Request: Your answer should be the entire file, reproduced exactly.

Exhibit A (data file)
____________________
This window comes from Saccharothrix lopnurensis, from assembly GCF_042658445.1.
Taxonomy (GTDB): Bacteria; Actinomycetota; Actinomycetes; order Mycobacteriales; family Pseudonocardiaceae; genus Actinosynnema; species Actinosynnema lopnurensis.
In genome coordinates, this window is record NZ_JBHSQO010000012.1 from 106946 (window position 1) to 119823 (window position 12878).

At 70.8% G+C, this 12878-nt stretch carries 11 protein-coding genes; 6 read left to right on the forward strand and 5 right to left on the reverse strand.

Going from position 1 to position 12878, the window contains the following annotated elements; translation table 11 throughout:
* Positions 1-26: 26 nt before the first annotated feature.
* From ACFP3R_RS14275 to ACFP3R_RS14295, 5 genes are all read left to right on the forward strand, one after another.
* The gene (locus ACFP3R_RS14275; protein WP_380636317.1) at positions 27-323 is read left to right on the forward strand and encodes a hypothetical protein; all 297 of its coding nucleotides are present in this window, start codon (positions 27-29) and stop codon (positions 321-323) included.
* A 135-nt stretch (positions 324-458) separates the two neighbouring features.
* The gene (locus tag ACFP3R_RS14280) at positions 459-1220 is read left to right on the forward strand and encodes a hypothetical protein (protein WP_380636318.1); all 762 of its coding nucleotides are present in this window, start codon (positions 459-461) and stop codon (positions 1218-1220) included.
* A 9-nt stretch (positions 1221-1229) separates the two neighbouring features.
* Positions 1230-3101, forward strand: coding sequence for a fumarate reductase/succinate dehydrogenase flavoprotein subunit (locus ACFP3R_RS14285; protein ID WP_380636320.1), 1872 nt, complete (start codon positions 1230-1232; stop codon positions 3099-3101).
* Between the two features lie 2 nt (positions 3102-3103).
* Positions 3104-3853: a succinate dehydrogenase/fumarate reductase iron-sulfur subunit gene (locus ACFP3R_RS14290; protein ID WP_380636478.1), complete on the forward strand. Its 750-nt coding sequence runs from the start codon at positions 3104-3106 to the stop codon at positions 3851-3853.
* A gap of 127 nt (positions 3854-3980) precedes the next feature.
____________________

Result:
This window comes from Saccharothrix lopnurensis, from assembly GCF_042658445.1.
Taxonomy (GTDB): Bacteria; Actinomycetota; Actinomycetes; order Mycobacteriales; family Pseudonocardiaceae; genus Actinosynnema; species Actinosynnema lopnurensis.
In genome coordinates, this window is record NZ_JBHSQO010000012.1 from 106946 (window position 1) to 119823 (window position 12878).

At 70.8% G+C, this 12878-nt stretch carries 11 protein-coding genes; 6 read left to right on the forward strand and 5 right to left on the reverse strand.

Going from position 1 to position 12878, the window contains the following annotated elements; translation table 11 throughout:
* Positions 1-26: 26 nt before the first annotated feature.
* From ACFP3R_RS14275 to ACFP3R_RS14295, 5 genes are all read left to right on the forward strand, one after another.
* The gene (locus ACFP3R_RS14275; protein WP_380636317.1) at positions 27-323 is read left to right on the forward strand and encodes a hypothetical protein; all 297 of its coding nucleotides are present in this window, start codon (positions 27-29) and stop codon (positions 321-323) included.
* A 135-nt stretch (positions 324-458) separates the two neighbouring features.
* The gene (locus tag ACFP3R_RS14280) at positions 459-1220 is read left to right on the forward strand and encodes a hypothetical protein (protein WP_380636318.1); all 762 of its coding nucleotides are present in this window, start codon (positions 459-461) and stop codon (positions 1218-1220) included.
* A 9-nt stretch (positions 1221-1229) separates the two neighbouring features.
* Positions 1230-3101, forward strand: coding sequence for a fumarate reductase/succinate dehydrogenase flavoprotein subunit (locus ACFP3R_RS14285; protein ID WP_380636320.1), 1872 nt, complete (start codon positions 1230-1232; stop codon positions 3099-3101).
* Between the two features lie 2 nt (positions 3102-3103).
* Positions 3104-3853: a succinate dehydrogenase/fumarate reductase iron-sulfur subunit gene (locus ACFP3R_RS14290; protein ID WP_380636478.1), complete on the forward strand. Its 750-nt coding sequence runs from the start codon at positions 3104-3106 to the stop codon at positions 3851-3853.
* A gap of 127 nt (positions 3854-3980) precedes the next feature.